Under the current rule, employees classified under the Highly Compensated Exemption must earn a minimum of $100,000 per year. Effective December 1, 2016, this amount will jump to $134,004 per year in order to qualify. Under the new rule, dealerships will be able to use nondiscretionary bonuses and other incentive payments (including commissions) to satisfy up to 10 percent of the standard salary level. Such payments may include nondiscretionary incentive bonuses. In order to include this type of bonus or incentive payment in a dealership’s standard salary level computation, such payments must be made by the dealership on a quarterly or more frequent basis. Under the FLSA, employees under this exemption are exempt from 1) Minimum Wage (2) Overtime Pay and (3) Timekeeping requirements (State law may vary).

e. Farm Implement Dealer Mechanic Exemption: 

This exemption is only applicable to employees of dealerships who are primarily (more than 50% of its business) engaged in the business of selling farm implements to consumers or end users.

If the employer meets this preliminary threshold, the exemption may apply to employees who perform the following duties: (1) the employee spends more than 50% of their time engaged in doing mechanical work and servicing farm implements; (2) the employee spends less than 50% of their time performing non-mechanical work such as washing, cleaning, painting, polishing, changing tires, installing seat covers, oil changes, etc. Employees who deliver parts do not qualify for this exemption.

An employee who qualifies for this exemption is exempt from overtime pay. The employer, however, must still (1) keep accurate time records for all hours worked by the employee; and (2) pay the employee at a rate in which they are never paid below the applicable minimum wage. While the federal government sets a nationwide minimum wage, dealerships should check state/local minimum wage laws to ensure compliance. To the extent state/local minimum wage rates are higher than the federal level, they will be controlling.  The most effective way to ensure compliance is to pay the employee on a set, hourly basis for all hours worked.

f. Farm Implement Dealer Partsman Exemption: 

This exemption is only applicable to employees of dealerships who are primarily (more than 50% of its business) engaged in the business of selling farm implements to consumers or end users.

If the employer meets this preliminary threshold, the exemption may apply to employees who perform the following duties: (1) the employee spends more than 50% of their work time engaged in the requisitioning, stocking and dispensing of parts for farm implements.

An employee who qualifies for this exemption is exempt from overtime pay. The employer, however, must still (1) keep accurate time records for all hours worked by the employee; and (2) pay the employee at a rate in which they are never paid below the applicable minimum wage. While the federal government sets a nationwide minimum wage, dealerships should check state/local minimum wage laws to ensure compliance. To the extent state/local minimum wage rates are higher than the federal level, they will be controlling.  The most effective way to ensure compliance is to pay the employee on a set, hourly basis for all hours worked.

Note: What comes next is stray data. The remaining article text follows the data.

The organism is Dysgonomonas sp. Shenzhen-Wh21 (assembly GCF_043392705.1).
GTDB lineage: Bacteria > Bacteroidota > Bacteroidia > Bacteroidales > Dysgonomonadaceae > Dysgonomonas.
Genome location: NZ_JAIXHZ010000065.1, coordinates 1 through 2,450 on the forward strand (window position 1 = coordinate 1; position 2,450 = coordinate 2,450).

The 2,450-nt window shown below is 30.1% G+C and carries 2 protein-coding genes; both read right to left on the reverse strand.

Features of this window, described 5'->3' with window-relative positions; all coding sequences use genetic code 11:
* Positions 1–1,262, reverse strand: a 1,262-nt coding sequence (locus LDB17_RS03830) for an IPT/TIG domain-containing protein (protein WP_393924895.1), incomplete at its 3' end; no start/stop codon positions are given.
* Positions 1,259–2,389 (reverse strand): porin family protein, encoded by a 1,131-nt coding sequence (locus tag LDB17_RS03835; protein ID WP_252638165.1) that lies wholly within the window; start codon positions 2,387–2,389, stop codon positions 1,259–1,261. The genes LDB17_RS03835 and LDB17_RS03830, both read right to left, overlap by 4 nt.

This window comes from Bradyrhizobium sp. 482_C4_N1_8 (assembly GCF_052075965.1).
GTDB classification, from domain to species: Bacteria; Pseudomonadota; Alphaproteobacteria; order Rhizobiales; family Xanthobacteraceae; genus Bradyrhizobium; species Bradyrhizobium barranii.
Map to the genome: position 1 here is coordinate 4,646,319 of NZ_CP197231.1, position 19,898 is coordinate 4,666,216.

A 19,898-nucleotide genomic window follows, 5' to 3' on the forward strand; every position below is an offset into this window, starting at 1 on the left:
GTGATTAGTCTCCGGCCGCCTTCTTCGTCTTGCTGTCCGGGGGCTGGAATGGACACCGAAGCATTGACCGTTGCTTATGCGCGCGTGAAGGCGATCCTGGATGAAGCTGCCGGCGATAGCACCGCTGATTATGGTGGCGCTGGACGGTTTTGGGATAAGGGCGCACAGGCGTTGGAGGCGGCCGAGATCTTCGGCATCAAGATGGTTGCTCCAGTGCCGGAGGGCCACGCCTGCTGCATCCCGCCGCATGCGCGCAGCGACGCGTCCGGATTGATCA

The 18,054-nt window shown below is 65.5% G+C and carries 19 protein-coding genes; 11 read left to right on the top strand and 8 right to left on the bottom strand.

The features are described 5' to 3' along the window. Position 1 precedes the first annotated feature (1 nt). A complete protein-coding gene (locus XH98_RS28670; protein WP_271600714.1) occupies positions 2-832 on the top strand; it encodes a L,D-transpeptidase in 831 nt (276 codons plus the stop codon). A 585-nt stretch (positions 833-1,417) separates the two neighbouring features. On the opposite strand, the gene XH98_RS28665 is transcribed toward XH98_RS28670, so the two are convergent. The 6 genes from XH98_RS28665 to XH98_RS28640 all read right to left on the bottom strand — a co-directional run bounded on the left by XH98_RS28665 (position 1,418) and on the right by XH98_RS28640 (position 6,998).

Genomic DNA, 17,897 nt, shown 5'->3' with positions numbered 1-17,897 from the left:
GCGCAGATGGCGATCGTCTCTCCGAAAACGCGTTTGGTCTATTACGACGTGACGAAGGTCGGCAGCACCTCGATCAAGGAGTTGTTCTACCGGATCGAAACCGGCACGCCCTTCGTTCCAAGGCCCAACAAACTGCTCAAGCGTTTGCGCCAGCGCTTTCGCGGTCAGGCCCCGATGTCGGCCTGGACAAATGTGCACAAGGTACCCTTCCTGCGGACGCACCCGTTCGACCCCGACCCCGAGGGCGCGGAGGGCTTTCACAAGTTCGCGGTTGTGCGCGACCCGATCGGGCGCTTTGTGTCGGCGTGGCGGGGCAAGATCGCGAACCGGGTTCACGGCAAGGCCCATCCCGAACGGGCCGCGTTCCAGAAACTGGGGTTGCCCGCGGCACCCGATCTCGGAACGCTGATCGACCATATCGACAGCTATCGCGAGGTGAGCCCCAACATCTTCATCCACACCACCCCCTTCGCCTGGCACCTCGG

g. Farm Implement Dealer Salesman Exemption: 

This exemption is only applicable to employees of dealerships who are primarily (more than 50% of its business) engaged in the business of selling farm implements to consumers or end users.

If the employer meets this preliminary threshold, the exemption may apply to employees who perform the following duties: (1) more than 50% of the employee’s work time is spent making sales of farm implements, obtaining orders for farm implements or obtaining contracts for the sale of farm implements.

An employee who qualifies for this exemption is exempt from overtime pay. The employer, however, must still (1) keep accurate time records for all hours worked by the employee; and (2) pay the employee at a rate in which they are never paid below the applicable minimum wage. While the federal government sets a nationwide minimum wage, dealerships should check state/local minimum wage laws to ensure compliance. To the extent state/local minimum wage rates are higher than the federal level, they will be controlling.  The most effective way to ensure compliance is to pay the employee on a set, hourly basis for all hours worked.

h. Commission Sales Exemption: 

This exemption applies to retail and service establishments. As such, dealerships which do not sell farm implements (i.e. OPE and Construction) may still qualify for this exemption.

For an employee to qualify for this exemption, the employee must meet the following requirements; (1) at least 50% of the employee’s total compensation (for a representative period not less than one month) must come from commissions; (2) the employee must earn at least 1.5 times the applicable minimum wage for each hour worked (during each work week worked).

An employee who qualifies for this exemption is exempt from overtime pay. The employer, however, must still keep accurate time records for all hours worked by the employee; and (2) pay the employee at a rate in which they are never paid below 1.5 times the applicable minimum wage. While the federal government sets a nationwide minimum wage, dealerships should check state/local minimum wage laws to ensure compliance. To the extent state/local minimum wage rates are higher than the federal level, they will be controlling.

i. Outside Sales Exemption: 

This exemption applies to retail and service establishments. As such, dealerships which do not sell farm implements (i.e. OPE and Construction) may  still qualify for this exemption.

For an employee to qualify for this exemption, the employee must meet the following requirements; (1) the employee must be primarily engaged in making sales or obtaining orders or contracts for which consideration will be paid by the client or customer; (2) the employee is customarily and regularly engaged away from the employer’s place of business in performing their primary duties.

Under the FLSA, employees under this exemption are exempt from 1) Minimum Wage (2) Overtime Pay and (3) Timekeeping requirements (State law may vary).

6. Dealerships should take prompt corrective action to ensure that any misclassified employee is re-classified in a way that complies with applicable laws.

7. Need help getting your internal audit started? EDA can help answer questions and provide you with additional information about the exemptions above. Contact EDA’s General Counsel Natalie Higgins at nhiggins@equipmentdealer.org.